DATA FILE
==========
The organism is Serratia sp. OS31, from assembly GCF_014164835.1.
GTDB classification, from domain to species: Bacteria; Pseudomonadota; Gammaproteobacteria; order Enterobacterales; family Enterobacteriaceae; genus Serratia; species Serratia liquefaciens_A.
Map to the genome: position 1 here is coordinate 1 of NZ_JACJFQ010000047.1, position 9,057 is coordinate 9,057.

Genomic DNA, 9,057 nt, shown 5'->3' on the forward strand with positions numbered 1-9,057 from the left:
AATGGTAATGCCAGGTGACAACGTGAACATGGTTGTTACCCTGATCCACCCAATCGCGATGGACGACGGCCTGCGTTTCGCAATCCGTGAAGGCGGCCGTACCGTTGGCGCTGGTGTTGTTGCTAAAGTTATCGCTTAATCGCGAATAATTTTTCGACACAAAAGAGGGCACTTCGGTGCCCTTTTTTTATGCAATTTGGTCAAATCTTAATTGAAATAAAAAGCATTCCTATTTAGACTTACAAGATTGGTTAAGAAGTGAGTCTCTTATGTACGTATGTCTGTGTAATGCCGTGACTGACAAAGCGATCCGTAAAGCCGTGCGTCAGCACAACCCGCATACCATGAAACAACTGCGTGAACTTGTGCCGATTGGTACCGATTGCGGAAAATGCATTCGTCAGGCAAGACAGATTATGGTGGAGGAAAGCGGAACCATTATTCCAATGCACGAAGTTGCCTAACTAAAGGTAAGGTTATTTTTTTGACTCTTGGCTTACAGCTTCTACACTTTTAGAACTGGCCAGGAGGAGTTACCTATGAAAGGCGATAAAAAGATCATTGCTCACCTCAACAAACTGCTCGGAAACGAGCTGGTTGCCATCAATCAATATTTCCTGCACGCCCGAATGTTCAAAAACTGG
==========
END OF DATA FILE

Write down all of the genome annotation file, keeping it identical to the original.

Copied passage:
The organism is Serratia sp. OS31, from assembly GCF_014164835.1.
GTDB classification, from domain to species: Bacteria; Pseudomonadota; Gammaproteobacteria; order Enterobacterales; family Enterobacteriaceae; genus Serratia; species Serratia liquefaciens_A.
Map to the genome: position 1 here is coordinate 1 of NZ_JACJFQ010000047.1, position 9,057 is coordinate 9,057.

Genomic DNA, 9,057 nt, shown 5'->3' on the forward strand with positions numbered 1-9,057 from the left:
AATGGTAATGCCAGGTGACAACGTGAACATGGTTGTTACCCTGATCCACCCAATCGCGATGGACGACGGCCTGCGTTTCGCAATCCGTGAAGGCGGCCGTACCGTTGGCGCTGGTGTTGTTGCTAAAGTTATCGCTTAATCGCGAATAATTTTTCGACACAAAAGAGGGCACTTCGGTGCCCTTTTTTTATGCAATTTGGTCAAATCTTAATTGAAATAAAAAGCATTCCTATTTAGACTTACAAGATTGGTTAAGAAGTGAGTCTCTTATGTACGTATGTCTGTGTAATGCCGTGACTGACAAAGCGATCCGTAAAGCCGTGCGTCAGCACAACCCGCATACCATGAAACAACTGCGTGAACTTGTGCCGATTGGTACCGATTGCGGAAAATGCATTCGTCAGGCAAGACAGATTATGGTGGAGGAAAGCGGAACCATTATTCCAATGCACGAAGTTGCCTAACTAAAGGTAAGGTTATTTTTTTGACTCTTGGCTTACAGCTTCTACACTTTTAGAACTGGCCAGGAGGAGTTACCTATGAAAGGCGATAAAAAGATCATTGCTCACCTCAACAAACTGCTCGGAAACGAGCTGGTTGCCATCAATCAATATTTCCTGCACGCCCGAATGTTCAAAAACTGG